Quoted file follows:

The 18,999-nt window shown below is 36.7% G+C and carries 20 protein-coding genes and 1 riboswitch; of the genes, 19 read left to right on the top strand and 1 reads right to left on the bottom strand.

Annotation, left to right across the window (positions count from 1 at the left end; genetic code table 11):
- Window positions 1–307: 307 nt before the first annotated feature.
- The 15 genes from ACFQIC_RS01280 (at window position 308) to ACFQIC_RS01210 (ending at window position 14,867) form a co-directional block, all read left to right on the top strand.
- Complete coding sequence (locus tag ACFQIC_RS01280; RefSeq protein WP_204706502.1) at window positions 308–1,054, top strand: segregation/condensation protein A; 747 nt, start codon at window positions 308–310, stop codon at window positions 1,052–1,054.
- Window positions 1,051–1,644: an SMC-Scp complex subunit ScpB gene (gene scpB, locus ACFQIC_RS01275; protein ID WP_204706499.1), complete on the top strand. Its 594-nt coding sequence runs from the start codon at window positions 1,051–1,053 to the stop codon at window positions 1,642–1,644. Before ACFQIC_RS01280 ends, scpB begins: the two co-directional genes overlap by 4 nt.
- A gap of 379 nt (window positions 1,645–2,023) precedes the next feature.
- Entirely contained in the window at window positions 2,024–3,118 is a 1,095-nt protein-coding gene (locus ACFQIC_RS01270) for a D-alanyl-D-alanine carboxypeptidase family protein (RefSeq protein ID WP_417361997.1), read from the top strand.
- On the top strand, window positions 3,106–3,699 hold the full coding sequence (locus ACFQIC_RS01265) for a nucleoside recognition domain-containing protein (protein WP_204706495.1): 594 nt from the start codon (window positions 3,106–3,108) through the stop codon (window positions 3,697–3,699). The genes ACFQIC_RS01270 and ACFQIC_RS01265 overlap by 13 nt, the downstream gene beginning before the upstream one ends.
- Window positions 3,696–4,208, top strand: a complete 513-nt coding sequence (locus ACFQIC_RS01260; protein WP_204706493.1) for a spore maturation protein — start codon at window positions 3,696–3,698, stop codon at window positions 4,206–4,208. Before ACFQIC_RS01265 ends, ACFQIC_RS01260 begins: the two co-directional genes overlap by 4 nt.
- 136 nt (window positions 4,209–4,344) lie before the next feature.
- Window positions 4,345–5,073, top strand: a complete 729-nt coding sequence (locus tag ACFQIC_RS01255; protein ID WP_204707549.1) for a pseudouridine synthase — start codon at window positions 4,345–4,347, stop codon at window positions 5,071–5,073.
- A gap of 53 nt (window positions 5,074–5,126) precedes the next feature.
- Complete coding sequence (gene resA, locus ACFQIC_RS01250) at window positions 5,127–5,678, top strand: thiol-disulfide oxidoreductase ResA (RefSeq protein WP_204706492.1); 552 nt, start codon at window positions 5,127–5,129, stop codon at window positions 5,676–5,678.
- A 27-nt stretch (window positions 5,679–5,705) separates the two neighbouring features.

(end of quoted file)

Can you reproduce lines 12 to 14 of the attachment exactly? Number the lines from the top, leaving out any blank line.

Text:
- Window positions 4,345–5,073, top strand: a complete 729-nt coding sequence (locus tag ACFQIC_RS01255; protein ID WP_204707549.1) for a pseudouridine synthase — start codon at window positions 4,345–4,347, stop codon at window positions 5,071–5,073.
- A gap of 53 nt (window positions 5,074–5,126) precedes the next feature.
- Complete coding sequence (gene resA, locus ACFQIC_RS01250) at window positions 5,127–5,678, top strand: thiol-disulfide oxidoreductase ResA (RefSeq protein WP_204706492.1); 552 nt, start codon at window positions 5,127–5,129, stop codon at window positions 5,676–5,678.